Food Fortification Initiative

To promote the use of foods fortified with iron, zinc and folic acid and other B vitamins around the world by encouraging the production and marketing of fortified wheat flour, maize flour and rice.
Funding Partners:
  • Australian Department of Foreign Affairs and Trade
  • Global Alliance for Improved Nutrition
  • Micronutrient Initiative
  • UNICEF
  • Cargill, Inc.
  • GiveWell
Program Partners:
  • CDC's National Center for Chronic Disease Prevention and Health Promotion
  • Emory University
  • International Federation for Spina Bifida and Hydrocephalus
Program Location:
  • Antigua and Barbuda
  • Argentina
  • Australia
  • Barbados
  • Burkina Faso
  • Bahrain
  • Burundi
  • Benin
  • Bolivia
  • Brazil
  • Bahamas
  • Belize
  • Canada
  • Congo
  • Côte d’Ivoire
  • Chile
  • Cameroon
  • Colombia
  • Costa Rica
  • Cape Verde
  • Djibouti
  • Dominica
  • Dominican Republic
  • Ecuador
  • Egypt
  • Fiji
  • Grenada
  • Ghana
  • Guinea
  • Guatemala
  • Guyana
  • Honduras
  • Haiti
  • Indonesia
  • Iraq
  • Iran
  • Jamaica
  • Jordan
  • Kenya
  • Kyrgyzstan
  • Kiribati
  • Saint Kitts and Nevis
  • Kuwait
  • Kazakhstan
  • Saint Lucia
  • Liberia
  • Morocco
  • Moldova
  • Mali
  • Mauritania
  • Malawi
  • Mexico
  • Mozambique
  • Niger
  • Nigeria
  • Nicaragua
  • Nepal
  • Oman
  • Panama
  • Peru
  • Papua New Guinea
  • Philippines
  • Palestinian Territory
  • Paraguay
  • Saudi Arabia
  • Sierra Leone
  • Senegal
  • Suriname
  • Uganda
  • United States of America
  • Uruguay
  • Uzbekistan
  • Venezuela
  • Viet Nam
  • Kosovo
  • Yemen
  • South Africa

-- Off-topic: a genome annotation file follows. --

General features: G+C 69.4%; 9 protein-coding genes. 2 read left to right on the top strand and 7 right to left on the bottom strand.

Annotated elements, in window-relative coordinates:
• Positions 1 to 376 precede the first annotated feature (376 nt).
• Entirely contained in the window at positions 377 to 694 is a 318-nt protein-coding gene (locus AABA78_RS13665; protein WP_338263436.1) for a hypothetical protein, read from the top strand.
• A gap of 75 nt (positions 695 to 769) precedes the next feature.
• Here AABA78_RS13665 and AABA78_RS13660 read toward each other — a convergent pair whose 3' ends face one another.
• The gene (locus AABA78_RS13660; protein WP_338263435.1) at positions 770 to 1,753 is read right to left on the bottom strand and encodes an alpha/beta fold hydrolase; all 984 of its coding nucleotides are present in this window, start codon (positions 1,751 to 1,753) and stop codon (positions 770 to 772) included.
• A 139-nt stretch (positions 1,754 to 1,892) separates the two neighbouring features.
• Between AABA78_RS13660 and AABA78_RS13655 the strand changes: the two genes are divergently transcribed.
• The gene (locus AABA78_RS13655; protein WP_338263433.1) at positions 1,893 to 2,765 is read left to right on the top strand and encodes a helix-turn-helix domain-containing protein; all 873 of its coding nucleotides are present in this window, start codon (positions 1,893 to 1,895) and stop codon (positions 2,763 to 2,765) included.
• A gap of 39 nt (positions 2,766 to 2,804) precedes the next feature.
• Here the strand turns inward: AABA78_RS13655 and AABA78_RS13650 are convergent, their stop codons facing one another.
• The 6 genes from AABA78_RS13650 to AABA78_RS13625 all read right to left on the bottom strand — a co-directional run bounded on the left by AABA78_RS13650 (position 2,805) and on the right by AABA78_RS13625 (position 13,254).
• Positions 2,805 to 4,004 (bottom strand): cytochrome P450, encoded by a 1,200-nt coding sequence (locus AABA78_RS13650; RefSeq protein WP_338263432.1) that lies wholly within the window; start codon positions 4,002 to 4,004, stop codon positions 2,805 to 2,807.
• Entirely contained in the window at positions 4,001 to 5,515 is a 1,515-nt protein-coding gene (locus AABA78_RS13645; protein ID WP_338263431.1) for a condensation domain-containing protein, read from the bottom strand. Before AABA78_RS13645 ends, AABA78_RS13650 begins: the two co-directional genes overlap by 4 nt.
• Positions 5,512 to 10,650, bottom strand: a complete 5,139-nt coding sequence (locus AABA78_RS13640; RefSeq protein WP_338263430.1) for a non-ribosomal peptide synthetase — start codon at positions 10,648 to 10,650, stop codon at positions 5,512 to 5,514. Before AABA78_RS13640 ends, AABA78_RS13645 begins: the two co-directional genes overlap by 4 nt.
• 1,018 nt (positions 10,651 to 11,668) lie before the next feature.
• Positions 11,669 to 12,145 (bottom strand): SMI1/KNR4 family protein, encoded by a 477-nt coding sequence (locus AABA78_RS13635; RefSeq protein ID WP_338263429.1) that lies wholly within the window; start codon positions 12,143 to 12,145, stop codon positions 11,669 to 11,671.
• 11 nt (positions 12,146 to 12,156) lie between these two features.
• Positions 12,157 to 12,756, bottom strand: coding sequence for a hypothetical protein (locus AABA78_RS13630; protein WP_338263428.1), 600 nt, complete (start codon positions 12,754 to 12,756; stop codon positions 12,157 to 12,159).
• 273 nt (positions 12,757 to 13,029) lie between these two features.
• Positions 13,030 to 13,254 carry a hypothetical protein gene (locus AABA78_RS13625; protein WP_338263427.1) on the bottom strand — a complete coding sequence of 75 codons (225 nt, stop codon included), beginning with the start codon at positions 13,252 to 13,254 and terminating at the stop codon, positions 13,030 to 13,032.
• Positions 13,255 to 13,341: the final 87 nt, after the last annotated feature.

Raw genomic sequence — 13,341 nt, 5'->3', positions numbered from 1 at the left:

• Zimbabwe

flour fortification

The global health burden of vitamin and mineral deficiencies is profound. For example, iron deficiency leads to debilitating anemia and contributes to women dying during childbirth. Insufficient folic acid causes devastating birth defects of the brain and spine. Zinc deficiency worsens lower respiratory tract infections, malaria and diarrheal disease. 

But there is a simple, cost-effective solution. Each year more than 350 million tons of wheat flour, 350 million tons of rice, and 85 million tons of corn flour are consumed as food staples. Much of the grain’s nutritional value is lost as it is milled, but nutrition can be restored–and improved– through flour fortified with vitamins and minerals such as iron, folic acid, zinc, and vitamin B12. When commonly eaten foods are fortified, people do not have to change their shopping, cooking or eating habits. The foods they already enjoy simply have more nutrition.

The Food Fortification Initiative, founded in 2002, builds alliances between governments and international agencies, wheat and flour industries, and consumer and civic organizations to increase the vitamin and mineral content in flour. The network of partners, including CDC, is working to make grain fortification standard practice in industrial mills.

The most visible evidence of success is the decrease in birth defects of the brain and spine, such as spina bifida, when flour is fortified with folic acid. In 2016 one-third of the world’s population – 2.43 billion people lived in a country that mandated fortification of wheat flour, maize flour, and/or rice. Grain fortification is a simple, affordable way to dramatically impact global health.

Learn more at www.FFInetwork.org.